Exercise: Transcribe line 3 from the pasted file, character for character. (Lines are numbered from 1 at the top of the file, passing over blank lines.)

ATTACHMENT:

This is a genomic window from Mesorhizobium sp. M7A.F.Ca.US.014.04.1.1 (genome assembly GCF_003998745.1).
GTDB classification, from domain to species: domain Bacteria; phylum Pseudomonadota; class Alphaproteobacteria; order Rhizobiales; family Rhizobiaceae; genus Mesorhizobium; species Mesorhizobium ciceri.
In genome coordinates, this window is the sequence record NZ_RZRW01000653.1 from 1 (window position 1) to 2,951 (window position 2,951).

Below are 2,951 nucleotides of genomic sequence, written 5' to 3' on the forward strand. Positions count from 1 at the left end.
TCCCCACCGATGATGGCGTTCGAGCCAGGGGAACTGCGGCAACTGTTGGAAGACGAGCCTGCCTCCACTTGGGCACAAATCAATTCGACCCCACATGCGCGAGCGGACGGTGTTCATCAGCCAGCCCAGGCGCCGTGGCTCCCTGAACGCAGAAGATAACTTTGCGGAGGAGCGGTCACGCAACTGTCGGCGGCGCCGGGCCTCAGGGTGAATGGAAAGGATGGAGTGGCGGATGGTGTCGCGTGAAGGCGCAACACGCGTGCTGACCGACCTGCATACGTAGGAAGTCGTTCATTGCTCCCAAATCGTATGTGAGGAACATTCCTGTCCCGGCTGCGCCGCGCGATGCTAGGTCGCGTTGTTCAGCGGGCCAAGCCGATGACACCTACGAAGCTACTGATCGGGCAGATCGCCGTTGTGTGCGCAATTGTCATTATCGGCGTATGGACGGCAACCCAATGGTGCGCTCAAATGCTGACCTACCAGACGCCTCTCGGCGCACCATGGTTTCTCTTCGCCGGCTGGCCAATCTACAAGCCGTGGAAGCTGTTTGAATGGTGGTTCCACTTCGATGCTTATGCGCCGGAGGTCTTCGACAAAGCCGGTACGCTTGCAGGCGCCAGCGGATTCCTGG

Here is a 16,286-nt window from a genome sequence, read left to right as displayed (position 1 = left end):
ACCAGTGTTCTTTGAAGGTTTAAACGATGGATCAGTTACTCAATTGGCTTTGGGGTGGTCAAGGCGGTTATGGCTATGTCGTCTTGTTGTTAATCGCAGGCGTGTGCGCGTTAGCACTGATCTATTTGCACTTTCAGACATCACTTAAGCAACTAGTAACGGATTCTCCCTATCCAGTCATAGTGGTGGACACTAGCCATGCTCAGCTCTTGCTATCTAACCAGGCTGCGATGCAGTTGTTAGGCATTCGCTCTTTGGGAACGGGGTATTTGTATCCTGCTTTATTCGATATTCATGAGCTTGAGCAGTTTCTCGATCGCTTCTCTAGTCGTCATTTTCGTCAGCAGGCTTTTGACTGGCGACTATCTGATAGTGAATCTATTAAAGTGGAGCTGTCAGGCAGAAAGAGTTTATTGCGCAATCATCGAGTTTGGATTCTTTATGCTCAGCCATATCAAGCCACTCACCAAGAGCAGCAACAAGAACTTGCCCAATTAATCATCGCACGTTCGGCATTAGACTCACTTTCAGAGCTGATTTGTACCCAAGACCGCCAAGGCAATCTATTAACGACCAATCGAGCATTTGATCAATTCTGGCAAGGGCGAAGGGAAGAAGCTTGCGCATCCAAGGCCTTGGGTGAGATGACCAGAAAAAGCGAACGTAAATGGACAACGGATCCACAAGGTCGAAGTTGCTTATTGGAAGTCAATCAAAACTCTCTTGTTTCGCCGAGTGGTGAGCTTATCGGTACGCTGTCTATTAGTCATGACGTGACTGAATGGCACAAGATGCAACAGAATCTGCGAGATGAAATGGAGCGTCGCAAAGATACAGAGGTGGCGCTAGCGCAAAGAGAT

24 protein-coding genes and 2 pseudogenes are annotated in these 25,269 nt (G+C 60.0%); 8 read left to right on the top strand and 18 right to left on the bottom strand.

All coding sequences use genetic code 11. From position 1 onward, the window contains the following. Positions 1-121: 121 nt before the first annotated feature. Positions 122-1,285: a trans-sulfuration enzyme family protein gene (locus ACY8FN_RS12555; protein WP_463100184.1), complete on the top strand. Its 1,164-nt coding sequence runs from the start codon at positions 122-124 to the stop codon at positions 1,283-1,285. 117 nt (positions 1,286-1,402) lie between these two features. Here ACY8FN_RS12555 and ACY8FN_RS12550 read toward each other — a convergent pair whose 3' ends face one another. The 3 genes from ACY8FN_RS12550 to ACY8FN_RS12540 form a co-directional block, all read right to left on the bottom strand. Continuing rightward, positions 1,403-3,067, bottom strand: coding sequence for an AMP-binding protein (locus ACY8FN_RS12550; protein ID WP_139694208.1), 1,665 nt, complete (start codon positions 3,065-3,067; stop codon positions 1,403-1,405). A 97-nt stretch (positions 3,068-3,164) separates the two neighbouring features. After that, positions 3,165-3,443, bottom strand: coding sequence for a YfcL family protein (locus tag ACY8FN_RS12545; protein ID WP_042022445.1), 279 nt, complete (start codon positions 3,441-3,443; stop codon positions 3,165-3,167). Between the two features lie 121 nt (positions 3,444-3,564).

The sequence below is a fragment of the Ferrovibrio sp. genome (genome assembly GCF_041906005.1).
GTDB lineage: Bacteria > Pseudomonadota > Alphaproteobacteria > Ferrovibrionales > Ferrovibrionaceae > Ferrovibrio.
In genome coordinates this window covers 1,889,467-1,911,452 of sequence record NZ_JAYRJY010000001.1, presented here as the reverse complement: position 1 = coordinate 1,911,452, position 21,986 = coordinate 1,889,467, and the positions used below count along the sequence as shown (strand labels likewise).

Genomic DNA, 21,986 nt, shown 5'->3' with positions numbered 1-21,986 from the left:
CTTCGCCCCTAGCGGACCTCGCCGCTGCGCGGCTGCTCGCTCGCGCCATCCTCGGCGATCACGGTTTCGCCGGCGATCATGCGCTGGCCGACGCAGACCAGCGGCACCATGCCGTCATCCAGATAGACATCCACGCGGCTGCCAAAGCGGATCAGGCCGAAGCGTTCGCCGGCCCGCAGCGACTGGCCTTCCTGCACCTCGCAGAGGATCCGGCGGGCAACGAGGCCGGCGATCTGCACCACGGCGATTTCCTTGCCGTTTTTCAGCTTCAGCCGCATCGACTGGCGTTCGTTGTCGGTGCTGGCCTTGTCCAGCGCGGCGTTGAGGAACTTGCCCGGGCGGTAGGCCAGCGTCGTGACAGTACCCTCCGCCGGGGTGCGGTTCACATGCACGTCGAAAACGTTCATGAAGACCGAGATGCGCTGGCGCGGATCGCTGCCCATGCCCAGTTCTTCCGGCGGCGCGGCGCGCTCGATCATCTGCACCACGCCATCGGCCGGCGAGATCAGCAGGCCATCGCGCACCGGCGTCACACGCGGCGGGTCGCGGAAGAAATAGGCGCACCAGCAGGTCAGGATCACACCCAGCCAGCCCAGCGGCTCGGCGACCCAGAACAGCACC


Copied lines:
In genome coordinates, this window is the sequence record NZ_RZRW01000653.1 from 1 (window position 1) to 2,951 (window position 2,951).